15-year versus 30-year Mortgage

Darryl Bachmeier
Jul 24, 2020

Welcome to adulthood! As you embark on the real world, one of the things you will probably be more excited about is ownership. What is more amazing in having your own place, right? But at around the same time, you realize that you cannot afford it. The reality of mortgage now dawns on you.

A mortgage is a type of loan that is repaid in terms. It is commonly used to purchase homes or cars or something that is high priced. Homes are usually paid in 15 or 30-year terms.

And today, we will explore the key differences between the two aside from the obvious timeframe of repayment. This is to hopefully help you arrive at the best option that will give you the flexibility and value for investment the most.

Is the Longer, the Better?

On the surface, we just know that your mortgage plus the interest will be divided into equal repayments spread on either a 15 or 30-year term. The simplified take on this is understanding the concept behind fixed-rate mortgages or equity.

Most loaners or first-time mortgagers choose this over adjustable-rate mortgages wherein the monthly payment will be re-evaluated annually and will be based on the calendar year’s prevailing interest rate. Opting for the former will refrain you from getting surprises along the way.

Meanwhile, back to the calculator, essentially, you will be paying small monthly payments if you stretch the term, right? But, if you will go back to multiplying all your mortgage payments and compare the term, that is where you will see the key difference.

A 30-year mortgage term is more expensive to pay than its 15-year counterpart.

Doing the math, the culprit is the compounded interest and inflation.

Now, with a few hundred bucks difference in payments monthly, you will become free from debt at half of the period with a 15-year mortgage.

More often, the psychology of shelling lower monthly payments gets to us. With our purchasing power relatively remains strong despite being on a loan, it provides us more ways to spend our money on. We can still accommodate extra savings, invest in other vehicles, take vacations, or buy things.

For some people, the setup works because they do not feel too restricted when it comes to cash flow. Also, it gets uncomfortable to allocate most of your income to pay off a debt.

Meanwhile, some people prefer to set long term goals. They choose to finish off debt early so they can re-allocate their income again. Getting off a big debt early means you can still make big-ticket purchases while you are still in the prime of your income capacity.

Is the longer the better? Yes and no.

If you are after paying off a smaller interest, go for the lesser term.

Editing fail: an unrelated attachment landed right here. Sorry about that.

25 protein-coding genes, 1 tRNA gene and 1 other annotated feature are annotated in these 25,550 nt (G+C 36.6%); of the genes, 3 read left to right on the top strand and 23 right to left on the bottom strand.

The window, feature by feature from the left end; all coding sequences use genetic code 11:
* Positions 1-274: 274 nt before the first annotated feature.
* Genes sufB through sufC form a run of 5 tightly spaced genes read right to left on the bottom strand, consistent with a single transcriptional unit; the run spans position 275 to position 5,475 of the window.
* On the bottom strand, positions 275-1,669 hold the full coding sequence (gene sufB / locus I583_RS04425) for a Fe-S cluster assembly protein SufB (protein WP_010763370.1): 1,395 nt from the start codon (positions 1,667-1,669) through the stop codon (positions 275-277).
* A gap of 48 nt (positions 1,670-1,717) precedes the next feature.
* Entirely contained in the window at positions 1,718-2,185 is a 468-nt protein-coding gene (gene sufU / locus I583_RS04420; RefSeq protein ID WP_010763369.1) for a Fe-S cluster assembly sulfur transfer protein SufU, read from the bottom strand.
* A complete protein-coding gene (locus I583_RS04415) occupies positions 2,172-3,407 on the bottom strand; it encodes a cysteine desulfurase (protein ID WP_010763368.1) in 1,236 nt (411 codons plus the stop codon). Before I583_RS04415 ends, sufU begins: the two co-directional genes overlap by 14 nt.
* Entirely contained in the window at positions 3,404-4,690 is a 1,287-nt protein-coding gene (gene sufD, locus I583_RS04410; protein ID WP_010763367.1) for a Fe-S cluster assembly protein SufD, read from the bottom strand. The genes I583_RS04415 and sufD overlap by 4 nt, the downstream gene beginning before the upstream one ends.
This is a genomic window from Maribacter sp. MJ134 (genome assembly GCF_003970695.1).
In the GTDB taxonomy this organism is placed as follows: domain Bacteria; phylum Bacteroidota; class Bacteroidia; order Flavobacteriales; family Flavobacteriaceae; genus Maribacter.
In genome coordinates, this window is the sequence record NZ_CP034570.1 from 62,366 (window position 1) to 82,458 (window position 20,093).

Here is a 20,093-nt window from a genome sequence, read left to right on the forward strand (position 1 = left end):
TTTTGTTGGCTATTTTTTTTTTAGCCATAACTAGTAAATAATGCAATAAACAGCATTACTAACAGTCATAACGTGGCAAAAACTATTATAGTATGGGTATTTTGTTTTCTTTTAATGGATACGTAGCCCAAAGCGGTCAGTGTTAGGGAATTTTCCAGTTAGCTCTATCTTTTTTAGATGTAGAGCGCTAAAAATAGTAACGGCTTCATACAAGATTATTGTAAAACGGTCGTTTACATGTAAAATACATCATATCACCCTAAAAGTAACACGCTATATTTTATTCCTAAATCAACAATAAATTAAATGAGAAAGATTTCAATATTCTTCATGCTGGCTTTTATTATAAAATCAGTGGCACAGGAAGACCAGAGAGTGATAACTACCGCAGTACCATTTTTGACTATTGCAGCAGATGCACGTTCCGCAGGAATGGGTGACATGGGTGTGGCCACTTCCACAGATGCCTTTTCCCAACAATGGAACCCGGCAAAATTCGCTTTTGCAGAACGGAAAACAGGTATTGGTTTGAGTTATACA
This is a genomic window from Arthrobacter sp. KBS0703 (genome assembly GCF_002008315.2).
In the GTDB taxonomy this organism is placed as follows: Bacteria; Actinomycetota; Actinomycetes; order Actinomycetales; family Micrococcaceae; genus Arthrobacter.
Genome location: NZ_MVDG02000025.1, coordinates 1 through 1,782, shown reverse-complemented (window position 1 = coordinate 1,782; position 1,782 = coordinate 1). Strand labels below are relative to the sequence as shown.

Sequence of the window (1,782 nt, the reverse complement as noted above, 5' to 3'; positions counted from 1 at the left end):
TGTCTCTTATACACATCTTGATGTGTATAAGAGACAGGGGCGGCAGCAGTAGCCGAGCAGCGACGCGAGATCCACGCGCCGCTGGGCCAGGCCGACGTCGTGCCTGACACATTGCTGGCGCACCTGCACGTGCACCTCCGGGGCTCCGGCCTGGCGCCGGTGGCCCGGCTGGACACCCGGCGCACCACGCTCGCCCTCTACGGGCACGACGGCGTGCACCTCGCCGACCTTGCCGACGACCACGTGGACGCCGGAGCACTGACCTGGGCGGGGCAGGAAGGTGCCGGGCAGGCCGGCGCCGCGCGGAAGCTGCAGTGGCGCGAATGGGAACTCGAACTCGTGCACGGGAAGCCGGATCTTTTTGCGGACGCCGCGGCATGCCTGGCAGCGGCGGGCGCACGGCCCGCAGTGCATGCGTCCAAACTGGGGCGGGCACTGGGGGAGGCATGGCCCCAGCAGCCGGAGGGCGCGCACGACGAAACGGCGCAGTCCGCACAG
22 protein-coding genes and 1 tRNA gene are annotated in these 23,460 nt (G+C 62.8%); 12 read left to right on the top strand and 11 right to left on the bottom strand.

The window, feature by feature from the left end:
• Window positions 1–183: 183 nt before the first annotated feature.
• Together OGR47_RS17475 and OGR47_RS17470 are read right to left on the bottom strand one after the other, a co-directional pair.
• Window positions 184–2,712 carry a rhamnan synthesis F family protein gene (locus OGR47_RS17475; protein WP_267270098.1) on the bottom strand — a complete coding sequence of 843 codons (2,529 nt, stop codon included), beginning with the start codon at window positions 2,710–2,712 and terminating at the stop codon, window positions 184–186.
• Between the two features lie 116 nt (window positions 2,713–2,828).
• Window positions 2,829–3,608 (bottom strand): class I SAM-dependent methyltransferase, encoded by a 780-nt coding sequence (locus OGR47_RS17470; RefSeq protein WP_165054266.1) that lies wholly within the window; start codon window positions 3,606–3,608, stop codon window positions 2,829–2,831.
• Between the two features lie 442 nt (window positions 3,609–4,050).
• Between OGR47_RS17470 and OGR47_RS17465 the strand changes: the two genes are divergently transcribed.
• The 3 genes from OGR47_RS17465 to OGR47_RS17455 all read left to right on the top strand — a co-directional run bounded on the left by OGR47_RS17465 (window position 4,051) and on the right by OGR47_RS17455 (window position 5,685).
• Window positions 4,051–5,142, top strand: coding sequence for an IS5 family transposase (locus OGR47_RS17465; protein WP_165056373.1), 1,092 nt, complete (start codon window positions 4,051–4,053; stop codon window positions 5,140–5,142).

If your appetite risk is less, you can opt for a longer-term and then try to pay off as early as possible.

It ultimately boils down to preference and goals.

How Do You See Yourself 15 or 30 Years from Now?

Now, to set you in a clearer direction, how do you want to see yourself 15 or 30 years from now?

From the perspective of a better deal, let’s now look at it through the lens of the future.

A 15 year or 30 year-term becomes the point of the decision if you have specific goals in mind.

Are you aiming to be debt-free when you are in your 40s? Are you looking at transferring to a different state in less than 15 years?

For some, it is challenging to make long-term goals. The uncertainty of life makes it hard to predict the future of your finances. With this, opting for smaller monthly payments seem to be a more sensible option. And then what remains from your current income enables you to be flexible with your finances. It is about you being ready with extra cash in your pocket to seize an irresistible opportunity along the way.

Envisioning yourself in 15 or 30 years from now can help you set the course early in your decision-making.

Some Points to Consider

Now when it comes to loans, it is not just all about your preference. There are certain conditions that you must meet first to qualify for the mortgage term and lower interest rate you are aiming for.

Banks or lenders still conduct a prior assessment of your capacity to repay the loan. So, if you are uncertain about your ability, these people are professional in checking your potential - assets included. Your credit score also matters here. You can follow their recommendation since these institutions prefer to receive their money back plus earned interest, after all.

Purchasing your home through a mortgage is a combination of guts, goal-setting, time management, and making money work for you. It could be a life-altering decision so make sure you weigh all the consequences before making your choice between a 15 and a 30-year term.

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